Who knew that the concept even existed, let alone was a recognized style trend. But that uber-arbiter of approachable hip, the New York Times Style Section, has alerted us to the possibility of grannies walking down the aisle as bridesmaids or even flower girls.
And these are not the “young old” either. The sensibly-shod but formally-dressed women profiled in the Times range in age from their 70s to their mid 90s. And we thought that flower girls were supposed to be about fecundity!
You never know what a toddler will decide to do on that long walk under the eyes of strangers. But Grandma? She sort of defines known quantity.
As you might guess, the grandmothers chosen for this spotlight moment are women who have remained close to their granddaughters-the-brides. Other requirements? Flexibility in relationships and role shifts, as well as an ability to actually make it down the aisle.
Clearly, these women have produced granddaughters who think for themselves. As one of the brides who tapped her grandmother to be a bridesmaid said, “Who would be better than Nana to stand by my side, to protect me as she has dutifully done my whole life?”
Thanks, Hilary, for putting a human face on such a common quandary. We may not all be presidential material — for some of us it might only be a question of becoming senator or CEO, or maybe just picking up an Oscar for lifetime achievement. But which of us doesn’t identify with Hilary’s predicament?
Just when the stars might align to give her a shot at the White House — and we’re talking the big desk, not the namby pamby family quarters — her only child goes ahead and…well, goes ahead with her own timeline, her own life.
It is easy for Bill to say that he only wants to live to be a grandfather; he already has had his turn as leader of the free world. For Hilary, as for so many women, that career trajectory may have been delayed by Mommy-tracking, or the long slow rise of confidence- or skill-building. Which of us doesn’t have her own version of the health care disaster? Or hasn’t spent some piece of her best years wondering: hair band or no? Being Secretary of State was ok, but darn it, we still have plans!
But the if-ness and the when-ness of our grandmotherhood is totally beyond our control. It’s the Zen lesson of the universe.
That said, we can’t help but wonder: if all works according to plan, will Hilary find room in the Oval Office for a porta-crib?
I call it The Big Disconnect. The prestigious “Lives” essay spot in the back of the New York Times Magazine not long ago included in its writers’ guidelines this helpful hint: “No grandmother stories, please.” Which would lead you to think that, because so many people considered their grandmothers such a big influence, the world was already inundated with grandmother tales.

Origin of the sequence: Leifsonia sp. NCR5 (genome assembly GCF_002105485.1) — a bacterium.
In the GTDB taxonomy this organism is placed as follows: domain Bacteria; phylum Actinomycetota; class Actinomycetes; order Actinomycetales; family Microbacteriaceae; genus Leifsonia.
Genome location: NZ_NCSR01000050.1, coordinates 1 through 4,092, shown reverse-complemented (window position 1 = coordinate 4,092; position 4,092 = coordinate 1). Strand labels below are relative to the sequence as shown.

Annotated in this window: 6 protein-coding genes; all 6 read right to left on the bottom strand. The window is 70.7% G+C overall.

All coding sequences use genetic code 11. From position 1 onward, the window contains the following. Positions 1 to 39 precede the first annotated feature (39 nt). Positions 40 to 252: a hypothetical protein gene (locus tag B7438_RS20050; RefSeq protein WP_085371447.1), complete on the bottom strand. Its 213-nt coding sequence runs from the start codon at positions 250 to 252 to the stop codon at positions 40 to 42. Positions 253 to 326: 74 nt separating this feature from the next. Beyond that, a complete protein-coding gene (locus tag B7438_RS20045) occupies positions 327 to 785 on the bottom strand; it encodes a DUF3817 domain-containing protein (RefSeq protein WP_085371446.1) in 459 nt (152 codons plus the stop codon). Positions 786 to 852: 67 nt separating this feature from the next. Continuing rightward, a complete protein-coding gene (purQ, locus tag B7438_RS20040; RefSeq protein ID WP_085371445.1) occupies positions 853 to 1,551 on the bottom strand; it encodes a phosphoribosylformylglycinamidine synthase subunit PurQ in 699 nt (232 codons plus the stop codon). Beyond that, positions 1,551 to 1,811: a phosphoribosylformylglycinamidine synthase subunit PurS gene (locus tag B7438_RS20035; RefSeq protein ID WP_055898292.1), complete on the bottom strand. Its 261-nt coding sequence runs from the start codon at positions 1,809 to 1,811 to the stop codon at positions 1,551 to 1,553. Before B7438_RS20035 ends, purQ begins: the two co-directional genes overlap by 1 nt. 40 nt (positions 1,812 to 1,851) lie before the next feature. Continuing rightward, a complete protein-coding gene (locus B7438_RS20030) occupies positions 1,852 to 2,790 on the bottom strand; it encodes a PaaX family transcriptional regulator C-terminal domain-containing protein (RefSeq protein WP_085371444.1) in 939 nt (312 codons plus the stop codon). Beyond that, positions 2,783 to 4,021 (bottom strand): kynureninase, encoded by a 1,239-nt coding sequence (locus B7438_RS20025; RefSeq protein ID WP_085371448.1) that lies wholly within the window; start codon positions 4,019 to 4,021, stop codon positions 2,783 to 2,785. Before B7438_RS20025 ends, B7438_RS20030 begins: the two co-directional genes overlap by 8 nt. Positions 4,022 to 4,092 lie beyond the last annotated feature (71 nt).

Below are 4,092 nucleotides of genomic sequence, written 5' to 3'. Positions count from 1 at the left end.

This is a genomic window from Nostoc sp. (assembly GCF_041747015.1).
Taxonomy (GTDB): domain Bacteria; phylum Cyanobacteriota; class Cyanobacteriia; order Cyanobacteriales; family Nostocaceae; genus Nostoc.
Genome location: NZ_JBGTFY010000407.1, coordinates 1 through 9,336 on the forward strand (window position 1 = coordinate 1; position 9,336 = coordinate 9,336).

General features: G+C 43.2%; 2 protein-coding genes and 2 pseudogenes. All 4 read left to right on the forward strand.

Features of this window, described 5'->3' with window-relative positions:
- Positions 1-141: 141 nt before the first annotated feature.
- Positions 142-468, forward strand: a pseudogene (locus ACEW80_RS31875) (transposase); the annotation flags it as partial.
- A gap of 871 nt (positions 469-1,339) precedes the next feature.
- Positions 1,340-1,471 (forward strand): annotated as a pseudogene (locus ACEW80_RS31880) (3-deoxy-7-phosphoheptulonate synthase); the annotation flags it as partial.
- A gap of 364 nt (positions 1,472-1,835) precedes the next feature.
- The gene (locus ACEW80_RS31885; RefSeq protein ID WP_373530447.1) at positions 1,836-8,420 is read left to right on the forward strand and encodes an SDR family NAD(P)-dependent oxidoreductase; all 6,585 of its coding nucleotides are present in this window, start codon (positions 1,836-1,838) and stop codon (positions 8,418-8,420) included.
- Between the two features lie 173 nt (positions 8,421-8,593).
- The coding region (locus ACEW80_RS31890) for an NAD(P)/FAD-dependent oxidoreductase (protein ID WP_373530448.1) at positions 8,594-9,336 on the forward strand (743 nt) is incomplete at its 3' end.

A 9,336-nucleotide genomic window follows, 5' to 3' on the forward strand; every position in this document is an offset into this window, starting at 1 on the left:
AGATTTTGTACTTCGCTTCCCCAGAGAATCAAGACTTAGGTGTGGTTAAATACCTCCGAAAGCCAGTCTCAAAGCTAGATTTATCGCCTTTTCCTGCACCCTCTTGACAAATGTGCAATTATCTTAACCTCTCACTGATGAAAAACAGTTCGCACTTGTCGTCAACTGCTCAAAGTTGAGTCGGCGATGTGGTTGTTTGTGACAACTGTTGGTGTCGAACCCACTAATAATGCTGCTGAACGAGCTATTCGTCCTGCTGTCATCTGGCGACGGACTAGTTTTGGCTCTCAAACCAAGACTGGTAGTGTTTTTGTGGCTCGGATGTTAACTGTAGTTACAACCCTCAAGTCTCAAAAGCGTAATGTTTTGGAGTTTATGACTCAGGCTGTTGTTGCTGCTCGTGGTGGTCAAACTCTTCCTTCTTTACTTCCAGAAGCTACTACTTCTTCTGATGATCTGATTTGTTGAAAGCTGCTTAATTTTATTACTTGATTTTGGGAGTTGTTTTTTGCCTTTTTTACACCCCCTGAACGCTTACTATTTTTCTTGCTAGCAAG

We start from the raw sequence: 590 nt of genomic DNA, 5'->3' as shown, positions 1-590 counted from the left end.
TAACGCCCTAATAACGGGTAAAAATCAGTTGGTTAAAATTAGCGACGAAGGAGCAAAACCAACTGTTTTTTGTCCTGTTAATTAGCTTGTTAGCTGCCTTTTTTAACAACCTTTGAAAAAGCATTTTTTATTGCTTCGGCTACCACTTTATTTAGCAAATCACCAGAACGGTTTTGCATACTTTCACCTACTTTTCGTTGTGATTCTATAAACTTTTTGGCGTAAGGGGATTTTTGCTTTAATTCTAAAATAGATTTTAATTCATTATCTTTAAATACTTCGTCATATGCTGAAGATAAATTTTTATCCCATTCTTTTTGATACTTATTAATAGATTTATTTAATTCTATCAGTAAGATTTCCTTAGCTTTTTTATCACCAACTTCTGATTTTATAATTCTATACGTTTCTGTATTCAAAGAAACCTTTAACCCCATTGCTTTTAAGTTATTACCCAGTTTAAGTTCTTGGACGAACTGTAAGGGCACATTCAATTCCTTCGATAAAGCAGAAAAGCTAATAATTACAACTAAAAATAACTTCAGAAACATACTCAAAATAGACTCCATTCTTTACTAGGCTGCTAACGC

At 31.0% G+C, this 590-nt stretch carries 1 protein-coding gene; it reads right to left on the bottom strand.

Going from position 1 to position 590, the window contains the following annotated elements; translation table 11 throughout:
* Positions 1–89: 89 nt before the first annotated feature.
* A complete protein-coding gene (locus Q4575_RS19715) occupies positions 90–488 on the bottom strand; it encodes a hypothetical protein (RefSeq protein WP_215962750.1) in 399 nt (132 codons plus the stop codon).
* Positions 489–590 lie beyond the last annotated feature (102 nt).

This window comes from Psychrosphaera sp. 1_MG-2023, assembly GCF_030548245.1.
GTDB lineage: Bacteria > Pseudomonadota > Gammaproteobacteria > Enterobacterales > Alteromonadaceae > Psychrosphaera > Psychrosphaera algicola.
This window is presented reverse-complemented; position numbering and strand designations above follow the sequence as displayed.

I am still looking. I do hear the stories, lots of them, from my cohort — the new grandparents, the seasoned ones, the breathlessly waiting and hoping. And we know how much this little affair can mean over time. If we are lucky, our kids had significant relationships with their own grandparents, or we did with ours, long gone.
So where do we see this reflected around us? I count just one website devoted to grandparents, and a few gushy blogs. Even the denture commercials show us “glam” old folks mostly gardening and going out to dinner. Or, if we are very fortunate, taking in the moon from the deck of a cruise ship.
But our hearts tell a different story. We lucky ones know that the grandparent-child bond can be bone deep, and forever long .
Why do we see so little of it?
Just asking. If you have any thoughts on this, do send them my way.
It’s called The Grandmother Hypothesis, and it was first posited more than half a century ago. The idea is that we post-menopausal dames might have played a really crucial role in the development of the species. Long ago, when our ancestors were tending their fires and sweeping out their caves, proto-human survival was very touch and go.
Who better to help the little ones than their dear doting grandmothers? We who were no longer burdened by pregnancy and nursing could keep those toddlers from wandering away from camp, or falling into the fire. We could gather more nuts and berries, and make sure the small cave kids ate their fill.
This allowed more of us to survive, and more portions of our brains to develop. Also, this model of having several small children and at least a couple of caretakers promoted a model of “shared intentionality.” Anthropologists argue that this has helped humans to work together to achieve common goals.
More recent research on hunter-gatherer tribes has found that “modern” grandmas still play the same role — hunting tubers and feeding them to the young.